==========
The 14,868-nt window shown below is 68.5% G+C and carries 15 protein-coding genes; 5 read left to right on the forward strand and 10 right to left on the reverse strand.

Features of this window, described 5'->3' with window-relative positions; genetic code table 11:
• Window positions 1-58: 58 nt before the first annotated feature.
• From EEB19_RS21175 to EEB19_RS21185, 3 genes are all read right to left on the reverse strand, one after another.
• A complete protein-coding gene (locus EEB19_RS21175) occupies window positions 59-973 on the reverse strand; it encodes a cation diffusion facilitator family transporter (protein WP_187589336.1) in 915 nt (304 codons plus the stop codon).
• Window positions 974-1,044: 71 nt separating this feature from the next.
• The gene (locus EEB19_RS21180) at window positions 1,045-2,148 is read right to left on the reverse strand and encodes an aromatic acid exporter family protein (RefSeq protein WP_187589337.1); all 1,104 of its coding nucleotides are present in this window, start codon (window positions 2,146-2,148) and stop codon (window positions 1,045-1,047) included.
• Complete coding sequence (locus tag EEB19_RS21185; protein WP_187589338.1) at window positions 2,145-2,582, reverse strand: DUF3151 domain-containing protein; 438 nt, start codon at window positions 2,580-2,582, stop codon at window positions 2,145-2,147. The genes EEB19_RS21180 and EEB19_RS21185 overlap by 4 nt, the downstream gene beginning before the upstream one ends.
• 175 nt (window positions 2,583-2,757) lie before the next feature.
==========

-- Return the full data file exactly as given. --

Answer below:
The 14,868-nt window shown below is 68.5% G+C and carries 15 protein-coding genes; 5 read left to right on the forward strand and 10 right to left on the reverse strand.

Features of this window, described 5'->3' with window-relative positions; genetic code table 11:
• Window positions 1-58: 58 nt before the first annotated feature.
• From EEB19_RS21175 to EEB19_RS21185, 3 genes are all read right to left on the reverse strand, one after another.
• A complete protein-coding gene (locus EEB19_RS21175) occupies window positions 59-973 on the reverse strand; it encodes a cation diffusion facilitator family transporter (protein WP_187589336.1) in 915 nt (304 codons plus the stop codon).
• Window positions 974-1,044: 71 nt separating this feature from the next.
• The gene (locus EEB19_RS21180) at window positions 1,045-2,148 is read right to left on the reverse strand and encodes an aromatic acid exporter family protein (RefSeq protein WP_187589337.1); all 1,104 of its coding nucleotides are present in this window, start codon (window positions 2,146-2,148) and stop codon (window positions 1,045-1,047) included.
• Complete coding sequence (locus tag EEB19_RS21185; protein WP_187589338.1) at window positions 2,145-2,582, reverse strand: DUF3151 domain-containing protein; 438 nt, start codon at window positions 2,580-2,582, stop codon at window positions 2,145-2,147. The genes EEB19_RS21180 and EEB19_RS21185 overlap by 4 nt, the downstream gene beginning before the upstream one ends.
• 175 nt (window positions 2,583-2,757) lie before the next feature.